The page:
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Lebanon: Doha Deal | Sectarianism

    Broadcasts from Beirut VI: Nada Bakri reporter with the New York Times.


    Photo: Beirut from above.

A Tadamon! interview project aiming to highlight progressive voices from the ground in Lebanon on the ongoing conflict, voices independent from major political parties…

An interview with Nada Bakri, correspondent for the New York Times in Lebanon, who comments on the recent political deal reached in Doha, Qatar resulting in an official end to the recent political crisis in Lebanon. As Lebanese leaders have agreed on a power sharing agreement, people on the streets in Beirut remain skeptical that the recent agreement will result in long term stability as it reinforces the sectarian nature of Lebanese politics.

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New report details Palestinian plight

26 mai 2008 | Posté dans Labor, Palestine, Politique

    Middle East Times by John Zarocostas.


    Photo: Israeli military demolishing Palestinian homes in Gaza.

Geneva: The economic and social situation of workers in the occupied Palestinian territories has deteriorated alarmingly, with the Gaza Strip the most severely affected, according to an International Labor Organization report published Thursday.

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Egypt: Spirits of 1968

24 mai 2008 | Posté dans Égypte, Politique, Résistance, Solidarité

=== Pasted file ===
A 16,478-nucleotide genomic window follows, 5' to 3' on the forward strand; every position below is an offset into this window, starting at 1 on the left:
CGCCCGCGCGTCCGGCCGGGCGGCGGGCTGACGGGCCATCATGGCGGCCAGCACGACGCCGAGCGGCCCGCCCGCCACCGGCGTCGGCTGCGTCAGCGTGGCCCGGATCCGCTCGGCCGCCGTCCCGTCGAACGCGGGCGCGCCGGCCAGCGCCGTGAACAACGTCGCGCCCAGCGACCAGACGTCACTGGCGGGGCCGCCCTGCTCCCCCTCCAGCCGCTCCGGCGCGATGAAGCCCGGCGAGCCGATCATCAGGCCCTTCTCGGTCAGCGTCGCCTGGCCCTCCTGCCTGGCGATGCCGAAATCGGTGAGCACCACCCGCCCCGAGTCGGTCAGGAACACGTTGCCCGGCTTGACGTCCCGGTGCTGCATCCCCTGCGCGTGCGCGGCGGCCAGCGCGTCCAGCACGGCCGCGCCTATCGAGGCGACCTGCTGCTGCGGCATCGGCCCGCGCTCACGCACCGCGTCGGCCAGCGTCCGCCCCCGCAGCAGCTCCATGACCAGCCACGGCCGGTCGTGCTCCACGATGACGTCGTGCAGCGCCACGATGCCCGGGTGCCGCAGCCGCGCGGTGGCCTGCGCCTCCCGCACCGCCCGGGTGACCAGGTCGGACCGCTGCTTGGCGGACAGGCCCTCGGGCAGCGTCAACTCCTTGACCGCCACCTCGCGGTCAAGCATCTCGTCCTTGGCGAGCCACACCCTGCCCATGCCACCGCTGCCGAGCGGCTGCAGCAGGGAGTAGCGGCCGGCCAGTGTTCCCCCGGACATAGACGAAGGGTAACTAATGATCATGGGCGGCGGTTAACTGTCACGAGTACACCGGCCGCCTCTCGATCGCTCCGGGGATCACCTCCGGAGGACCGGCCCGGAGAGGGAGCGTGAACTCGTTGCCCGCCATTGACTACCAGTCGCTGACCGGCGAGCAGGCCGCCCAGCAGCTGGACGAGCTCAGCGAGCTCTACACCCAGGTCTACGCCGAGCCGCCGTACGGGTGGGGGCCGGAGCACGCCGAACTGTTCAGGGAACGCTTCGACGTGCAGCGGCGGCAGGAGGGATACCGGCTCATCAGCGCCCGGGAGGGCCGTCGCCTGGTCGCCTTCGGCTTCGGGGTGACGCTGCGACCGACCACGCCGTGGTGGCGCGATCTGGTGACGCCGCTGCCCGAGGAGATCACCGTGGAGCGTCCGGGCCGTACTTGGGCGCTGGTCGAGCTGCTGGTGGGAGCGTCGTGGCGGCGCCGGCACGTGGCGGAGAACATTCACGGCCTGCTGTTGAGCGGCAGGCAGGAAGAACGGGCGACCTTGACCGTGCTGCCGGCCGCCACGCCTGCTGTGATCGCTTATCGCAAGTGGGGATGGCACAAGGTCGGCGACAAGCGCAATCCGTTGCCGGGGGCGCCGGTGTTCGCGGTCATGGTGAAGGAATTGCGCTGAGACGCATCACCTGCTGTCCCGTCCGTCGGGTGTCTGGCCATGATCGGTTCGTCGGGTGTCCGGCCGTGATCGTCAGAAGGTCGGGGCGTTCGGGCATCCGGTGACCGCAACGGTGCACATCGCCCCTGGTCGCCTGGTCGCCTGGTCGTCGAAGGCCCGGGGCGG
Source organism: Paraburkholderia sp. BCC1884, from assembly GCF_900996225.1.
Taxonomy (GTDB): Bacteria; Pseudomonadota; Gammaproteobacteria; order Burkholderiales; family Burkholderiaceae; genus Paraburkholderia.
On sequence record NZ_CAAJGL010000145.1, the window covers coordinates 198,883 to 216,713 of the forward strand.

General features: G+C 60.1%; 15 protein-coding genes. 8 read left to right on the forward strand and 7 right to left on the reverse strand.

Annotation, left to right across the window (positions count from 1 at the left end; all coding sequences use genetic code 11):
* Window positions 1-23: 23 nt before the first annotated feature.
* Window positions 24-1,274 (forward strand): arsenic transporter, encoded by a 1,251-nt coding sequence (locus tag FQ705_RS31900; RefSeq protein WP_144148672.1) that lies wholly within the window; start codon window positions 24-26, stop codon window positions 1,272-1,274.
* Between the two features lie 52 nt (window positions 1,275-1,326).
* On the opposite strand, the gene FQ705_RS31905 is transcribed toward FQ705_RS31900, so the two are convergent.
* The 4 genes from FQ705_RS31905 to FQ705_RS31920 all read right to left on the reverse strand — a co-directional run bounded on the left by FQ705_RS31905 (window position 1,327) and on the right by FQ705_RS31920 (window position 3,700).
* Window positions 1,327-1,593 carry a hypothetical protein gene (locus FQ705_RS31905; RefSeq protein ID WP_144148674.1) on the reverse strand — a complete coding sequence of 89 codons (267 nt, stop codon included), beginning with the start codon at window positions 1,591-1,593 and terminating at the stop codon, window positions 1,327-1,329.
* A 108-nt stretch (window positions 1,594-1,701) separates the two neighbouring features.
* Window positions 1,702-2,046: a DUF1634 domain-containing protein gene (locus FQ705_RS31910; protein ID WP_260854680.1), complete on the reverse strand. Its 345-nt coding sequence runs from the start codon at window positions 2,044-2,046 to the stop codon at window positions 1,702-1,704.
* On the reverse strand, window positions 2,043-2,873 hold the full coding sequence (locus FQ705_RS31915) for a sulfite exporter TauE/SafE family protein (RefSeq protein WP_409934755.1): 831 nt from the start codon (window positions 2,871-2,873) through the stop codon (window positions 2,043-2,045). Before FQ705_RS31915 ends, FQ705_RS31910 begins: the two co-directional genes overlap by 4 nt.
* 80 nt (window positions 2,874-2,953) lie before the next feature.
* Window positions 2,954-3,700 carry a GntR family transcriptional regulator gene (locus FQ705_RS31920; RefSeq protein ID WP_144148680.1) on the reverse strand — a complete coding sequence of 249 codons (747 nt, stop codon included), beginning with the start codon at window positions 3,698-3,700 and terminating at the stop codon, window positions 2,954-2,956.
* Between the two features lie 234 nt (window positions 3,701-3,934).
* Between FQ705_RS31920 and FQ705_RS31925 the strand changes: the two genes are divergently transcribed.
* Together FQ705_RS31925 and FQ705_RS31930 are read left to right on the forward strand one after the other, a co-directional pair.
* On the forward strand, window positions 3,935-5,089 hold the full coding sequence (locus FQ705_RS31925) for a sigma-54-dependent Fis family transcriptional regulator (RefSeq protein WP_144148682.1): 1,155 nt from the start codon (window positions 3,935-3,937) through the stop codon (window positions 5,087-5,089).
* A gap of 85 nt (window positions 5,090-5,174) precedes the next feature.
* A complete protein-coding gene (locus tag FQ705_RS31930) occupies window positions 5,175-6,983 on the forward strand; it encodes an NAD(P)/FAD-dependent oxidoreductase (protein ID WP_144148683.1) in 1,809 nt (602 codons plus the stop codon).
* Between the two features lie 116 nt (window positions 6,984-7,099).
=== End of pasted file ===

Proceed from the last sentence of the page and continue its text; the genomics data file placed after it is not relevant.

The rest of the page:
Al-Ahram. May 2008.


    Photo: Cairo open sky.

In May 1968, student protests in Paris challenged the foundations of the social order in the heart of the industrially advanced West. Al-Ahram Weekly investigates what remains of the wave of student activism that swept the world 40 years ago and recalls events at the time in Egypt…

On 20 February 1968, and while Cairo University students were preparing for a general meeting the following day to discuss the political situation following the June 1967 defeat of the Egyptian army at the hands of the Israelis, news of the lenient court sentences handed down to Air Force commanders for their role in the defeat triggered a wave of angry protests that reverberated across the country.

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Building Labour Solidarity with Palestine

24 mai 2008 | Posté dans Boycott, Palestine, Politique, Résistance, Solidarité
    Adam Hanieh. Socialist Project: the Bullet.


    Photo: Active Stills. Demonstration against Apartheid wall, Bil’in, Palestine.

In July 2005, over 170 Palestinian organizations urged the world to adopt a campaign of boycott, divestment, and sanctions (BDS) against Israel in the manner of South Africa Apartheid. This call was signed by all the main Palestinian trade union federations, as well as refugee, women and student organizations from across Palestine and the Arab world. It represented the broadest political statement in Palestinian history, precipitating a powerful global solidarity campaign that has grown dramatically over the last few years.